New Bedford Cookie Maker Feeling the Squeeze of Inflation
I first met Jon Piwowarczyk when we were "patrol boys" at Abraham Lincoln Elementary School in New Bedford in the late 1960s. Patrol boys wore orange belts and held red flags with the word "STOP" in white in the center as we bravely stepped in front of traffic on Ashley Boulevard to allow our classmates and teachers to cross safely.
We also served as hall monitors and stood in the stairwells as students scurried up and down the flights of stairs on their way in and out of the ancient brick school building.
The old Lincoln School is long gone, but Piwowarczyk and I go on. One might think our early brush with such heady authority would lead us to careers in law enforcement – maybe even the FBI.
Piwowarczyk went on to a career in finance and I became a famous radio star (ahem).
I'm still on the radio, but Piwowarczyk ditched his career in finance to launch his own business baking and selling cookies.
Piwowarczyk founded Mad Good Cookie Company in New Bedford in 2012. He created the recipes and marketed his creations and continues to do so today. Jon's Mad Good Cookies were first available at the Farmer's Market in Padanaram and then at a kiosk at the Dartmouth Mall. He opened a seasonal kiosk at the Seastreak Terminal on New Bedford's State Pier in 2014.
Piwowarczyk rents space from D&D Caterers Inc. on Ashley Boulevard, where he bakes his Mad Good Cookies. During the winter months, most of his cookie sales are completed online or by phone.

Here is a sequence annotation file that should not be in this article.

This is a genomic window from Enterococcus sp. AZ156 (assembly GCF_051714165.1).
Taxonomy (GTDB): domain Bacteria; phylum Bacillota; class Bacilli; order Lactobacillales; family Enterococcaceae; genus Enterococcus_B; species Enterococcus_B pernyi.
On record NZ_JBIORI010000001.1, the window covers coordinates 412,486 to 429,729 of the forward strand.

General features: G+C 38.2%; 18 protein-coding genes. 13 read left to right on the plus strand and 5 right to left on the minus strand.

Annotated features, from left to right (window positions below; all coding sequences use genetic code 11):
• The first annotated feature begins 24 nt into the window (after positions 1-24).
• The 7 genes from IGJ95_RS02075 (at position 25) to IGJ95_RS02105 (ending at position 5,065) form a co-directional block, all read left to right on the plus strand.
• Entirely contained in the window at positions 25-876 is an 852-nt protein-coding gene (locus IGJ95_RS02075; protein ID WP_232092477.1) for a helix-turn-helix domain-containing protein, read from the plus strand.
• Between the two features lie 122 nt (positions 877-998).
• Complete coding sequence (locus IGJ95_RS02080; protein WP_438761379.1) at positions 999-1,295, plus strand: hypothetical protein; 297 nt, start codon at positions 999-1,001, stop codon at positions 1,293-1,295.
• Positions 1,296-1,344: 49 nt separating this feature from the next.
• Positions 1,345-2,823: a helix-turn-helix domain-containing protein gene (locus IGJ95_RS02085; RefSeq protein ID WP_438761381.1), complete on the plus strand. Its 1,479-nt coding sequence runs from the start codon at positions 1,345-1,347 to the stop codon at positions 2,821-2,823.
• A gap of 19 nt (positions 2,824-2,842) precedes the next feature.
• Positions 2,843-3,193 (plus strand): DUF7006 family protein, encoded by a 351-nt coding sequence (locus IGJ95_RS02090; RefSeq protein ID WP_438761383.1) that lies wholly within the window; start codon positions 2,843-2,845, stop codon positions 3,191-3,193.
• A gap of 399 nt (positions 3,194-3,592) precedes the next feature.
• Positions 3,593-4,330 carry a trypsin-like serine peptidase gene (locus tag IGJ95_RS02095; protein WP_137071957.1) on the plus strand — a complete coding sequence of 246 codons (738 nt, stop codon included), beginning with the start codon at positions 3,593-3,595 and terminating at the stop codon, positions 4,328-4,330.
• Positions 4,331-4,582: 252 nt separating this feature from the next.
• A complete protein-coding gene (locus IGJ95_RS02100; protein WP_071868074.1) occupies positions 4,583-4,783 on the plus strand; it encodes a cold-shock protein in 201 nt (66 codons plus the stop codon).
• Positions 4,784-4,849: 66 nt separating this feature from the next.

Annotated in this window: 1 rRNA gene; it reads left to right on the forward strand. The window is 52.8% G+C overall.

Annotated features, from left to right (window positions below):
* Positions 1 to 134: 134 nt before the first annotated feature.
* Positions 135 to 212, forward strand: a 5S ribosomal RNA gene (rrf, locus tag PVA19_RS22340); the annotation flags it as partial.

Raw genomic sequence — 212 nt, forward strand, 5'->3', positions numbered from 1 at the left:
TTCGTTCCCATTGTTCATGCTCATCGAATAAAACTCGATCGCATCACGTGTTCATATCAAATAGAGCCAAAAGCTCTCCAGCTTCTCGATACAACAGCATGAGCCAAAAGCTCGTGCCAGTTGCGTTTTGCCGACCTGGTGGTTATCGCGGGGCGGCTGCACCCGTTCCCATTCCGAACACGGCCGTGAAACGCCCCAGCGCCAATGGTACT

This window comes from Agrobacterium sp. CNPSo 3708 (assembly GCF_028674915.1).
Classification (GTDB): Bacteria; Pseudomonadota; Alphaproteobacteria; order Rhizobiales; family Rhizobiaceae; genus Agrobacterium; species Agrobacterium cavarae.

"Fortunately, I'm very busy," Piwowarczyk said. The holidays are coming, and there will be many orders for Mad Good Cookies to fill – but inflation is taking a bite out of Jon's business.
"I have to work harder to make money because I can't pass on my increased costs of eggs, which have doubled, and on butter and flour, which are up 50 percent," he said.
"I have had trouble getting Oreos and sometimes the chocolate I use due to the various supply chain issues," Piwowarczyk said. "My flour is sourced domestically versus from Ukraine. I'm not sure they are doing much planting over there, so I will be curious to see what happens to supply and price then."
It's not just rising costs and supply chain issues that are impacting small businesses. Piwowarczyk said credit card fees have changed.
"Before the pandemic, I would be charged three to four percent of the transaction. Now they add a 19-cent fee on top of the percentage," he said.
Piwowarczyk's story is similar to the experiences of many small business people facing rising costs, supply shortages, and other challenges just to remain in business.
This is how important it is to shop local, especially now.